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Table I

Parameter values for the main scenario A and the alternative scenarios. Scenario B values were the same as for scenario A except that the number of parents per grandparent was 3 and annual budget per grandparent was 20.

Parameters Main scenario Alternative scenarios
Additive variance ()a 1 1
Dominance variance in proportion of the additive variance ()b 0.25 0; 1
Narrow-sense heritability (h2) (obtained by changing )c 0.125 0.05; 0.2; 0.5; 1
Coefficient of additive variation at mature age adjusted by the correlation between observed value 11 5; 15
and value for forestry, % (CVAm)c
Number of grandparents (Ngandparents)c 50 50
Number of parents mated within each family and expressed per grandparent (p) 6 To be optimised
Weight for group coancestry 0 100
Breeding population size (NBP) 300 (= 50p)
Time not used for testing, years (Tnot − testing)c 5 (top-grafts) 4; 10 (grafts)
Testing time, years (Ttesting)c 15 To be optimised
The fixed costs per grandparent, “plants”(Cfixed)c 100 0; 200
Cost of one parent, “plants”(Cparent)c 50 0; 100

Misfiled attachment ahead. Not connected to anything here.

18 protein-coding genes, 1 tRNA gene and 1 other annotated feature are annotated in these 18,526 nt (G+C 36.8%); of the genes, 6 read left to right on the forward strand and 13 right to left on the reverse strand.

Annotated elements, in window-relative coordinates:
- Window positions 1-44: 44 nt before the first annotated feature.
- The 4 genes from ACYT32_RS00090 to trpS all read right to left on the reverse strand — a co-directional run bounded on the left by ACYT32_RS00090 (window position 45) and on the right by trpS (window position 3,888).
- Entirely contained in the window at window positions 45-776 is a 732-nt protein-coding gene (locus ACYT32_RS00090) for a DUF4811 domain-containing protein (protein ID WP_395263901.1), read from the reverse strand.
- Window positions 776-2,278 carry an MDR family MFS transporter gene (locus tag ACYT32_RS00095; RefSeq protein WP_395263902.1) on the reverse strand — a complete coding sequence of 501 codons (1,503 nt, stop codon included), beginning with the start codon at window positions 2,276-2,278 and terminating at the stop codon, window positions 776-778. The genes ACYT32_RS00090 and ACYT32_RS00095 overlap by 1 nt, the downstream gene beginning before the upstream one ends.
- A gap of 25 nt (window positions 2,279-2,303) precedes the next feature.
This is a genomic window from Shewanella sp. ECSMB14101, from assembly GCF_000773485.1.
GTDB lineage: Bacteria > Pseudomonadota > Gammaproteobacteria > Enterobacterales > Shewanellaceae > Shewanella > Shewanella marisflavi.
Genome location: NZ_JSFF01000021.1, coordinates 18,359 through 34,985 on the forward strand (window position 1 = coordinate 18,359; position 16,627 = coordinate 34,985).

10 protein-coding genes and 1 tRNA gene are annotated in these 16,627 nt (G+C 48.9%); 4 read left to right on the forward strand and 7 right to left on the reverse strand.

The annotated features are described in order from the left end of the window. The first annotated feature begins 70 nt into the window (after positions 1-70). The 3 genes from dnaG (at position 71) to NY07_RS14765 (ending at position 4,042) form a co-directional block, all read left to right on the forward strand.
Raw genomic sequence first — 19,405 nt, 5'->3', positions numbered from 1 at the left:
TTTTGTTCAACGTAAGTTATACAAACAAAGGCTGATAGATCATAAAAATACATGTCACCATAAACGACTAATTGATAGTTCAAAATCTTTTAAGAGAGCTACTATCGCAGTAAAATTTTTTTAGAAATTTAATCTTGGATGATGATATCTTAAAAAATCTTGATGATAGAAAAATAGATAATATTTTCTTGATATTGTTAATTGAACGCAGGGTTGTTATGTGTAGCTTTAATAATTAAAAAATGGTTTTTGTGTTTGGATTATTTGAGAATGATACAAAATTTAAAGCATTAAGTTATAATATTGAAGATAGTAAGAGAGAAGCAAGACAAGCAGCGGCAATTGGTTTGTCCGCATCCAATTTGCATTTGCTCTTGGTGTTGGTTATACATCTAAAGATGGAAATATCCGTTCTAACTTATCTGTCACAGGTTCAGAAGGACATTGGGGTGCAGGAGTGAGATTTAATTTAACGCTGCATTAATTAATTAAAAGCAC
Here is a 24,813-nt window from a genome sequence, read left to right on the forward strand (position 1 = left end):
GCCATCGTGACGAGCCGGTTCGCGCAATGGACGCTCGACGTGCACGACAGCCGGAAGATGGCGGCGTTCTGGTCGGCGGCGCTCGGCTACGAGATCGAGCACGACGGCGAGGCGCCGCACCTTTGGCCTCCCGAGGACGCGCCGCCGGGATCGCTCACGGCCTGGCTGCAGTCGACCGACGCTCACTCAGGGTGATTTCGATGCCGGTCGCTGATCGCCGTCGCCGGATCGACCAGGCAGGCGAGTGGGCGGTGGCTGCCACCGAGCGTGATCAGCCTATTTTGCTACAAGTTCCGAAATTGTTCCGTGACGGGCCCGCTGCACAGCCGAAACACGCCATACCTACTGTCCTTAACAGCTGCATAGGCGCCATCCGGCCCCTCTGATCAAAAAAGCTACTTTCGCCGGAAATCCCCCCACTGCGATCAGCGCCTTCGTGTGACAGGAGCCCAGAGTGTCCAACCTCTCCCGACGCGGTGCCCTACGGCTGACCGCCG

Cost of one test plant, “plants”(Cplant)c 1 1
Annual budget per grandparent, “plants”(the constraint)c 50 30; 40; 70; 100
Annual genetic gain (or group merit), % To be maximized

The additive variance in the observed values used for selection. It is convenient to set the additive variance as 1 and to express the other variance components as proportions of the additive variance.


The dominance variance makes up 25% of additive variance in a forest tree breeding population and is a rather typical value used in similar studies (e.g. Danusevičius and Lindgren, 2002).


Values in the magnitude of those applicable to Swedish Scots pine breeding are used (Rosvall, 1999; Rosvall et al., 2002; Hannrup et al., 2007).